The tea gardens of West Bengal have become a hotbed for human-elephant conflict. Affected families continue to wait for compensation.
Situated on the banks of the Dima river, the Rajabhat tea garden in Alipurduar district of West Bengal is largely inhabited by Adivasi communities. The tea garden, also close to the Buxa tiger reserve has now become a hotbed for man-animal conflict. Community Correspondent Harihar Nagbansi who reports from the area says that elephants often wander into the village in search of food and while doing so, they damage and destroy the houses, crops and other belongings.
Ranjit Oraon is one such resident of Rajabhat whose house was damaged by the elephants in July 2017. “The elephants have come into the village and have caused severe damage to my family’s property on several occasions. First it was my house, then it was my uncle’s house and the third time it was my house again. The elephants have also destroyed a small shop that I run,” says Ranjit.
Ranjit works at the tea garden for Rs 150 a day which has compelled him to run a small business to feed his family of six. Over the years, elephants have attacked Ranjit’s house multiple times and despite submitting an application requesting compensation in July this year, he has not received any kind of compensation from the government. To fix his house and shop, he has spent money from his own pocket multiple times to get his house.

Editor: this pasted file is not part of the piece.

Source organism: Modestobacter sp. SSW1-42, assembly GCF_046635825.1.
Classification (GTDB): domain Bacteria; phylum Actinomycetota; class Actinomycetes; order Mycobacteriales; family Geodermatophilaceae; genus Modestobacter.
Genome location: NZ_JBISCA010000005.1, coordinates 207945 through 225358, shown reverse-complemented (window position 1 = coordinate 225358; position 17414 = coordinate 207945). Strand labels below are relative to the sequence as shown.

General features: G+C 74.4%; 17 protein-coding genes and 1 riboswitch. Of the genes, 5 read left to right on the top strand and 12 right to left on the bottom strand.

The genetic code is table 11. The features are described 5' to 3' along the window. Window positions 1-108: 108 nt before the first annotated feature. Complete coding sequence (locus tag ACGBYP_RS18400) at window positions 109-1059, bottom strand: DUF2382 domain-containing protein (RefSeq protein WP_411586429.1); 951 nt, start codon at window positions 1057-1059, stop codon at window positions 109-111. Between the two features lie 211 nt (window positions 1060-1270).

According to the 2010 report of the Elephant Task Force, ‘Gajah: Securing the Future for Elephants in India,’ 10,000-15,000 properties and 0.8-1 million hectares of crops are destroyed every year by elephants. The damages caused to Ranjit by the elephants in July 2017 amount up to Rs 45,000. “I took up the matter with the tea garden as well. Someone from the range office came to survey the damage. But everyone keeps sending us from one office to another,” says Ranjit who did not even receive a copy of the application indicating receipt. The family is now forced to live in a damaged house where Ranjit has put up some plastic sheets in place of the destroyed walls.
Community Correspondent Harihar Nagbansi visited the department of forest officials to investigate the matter further but the forest officials were unavailable to comment.
Please call the District Forest Official Manish Kumar Yadav on +91 9564392271 to request him to provide compensation to Ranjit.
Video by Community Correspondent Harihar Nagbanshi
Article by Kavyasri Srinath, a Producer-Writer at Video Volunteers
It is estimated that the area of Pelma, Chhattisgarh holds about 40 million tonnes of coal that the corporates are eyeing.
If not for the intervention by our community correspondent, the poor villagers would have continued paying taxes for a land they didn't own.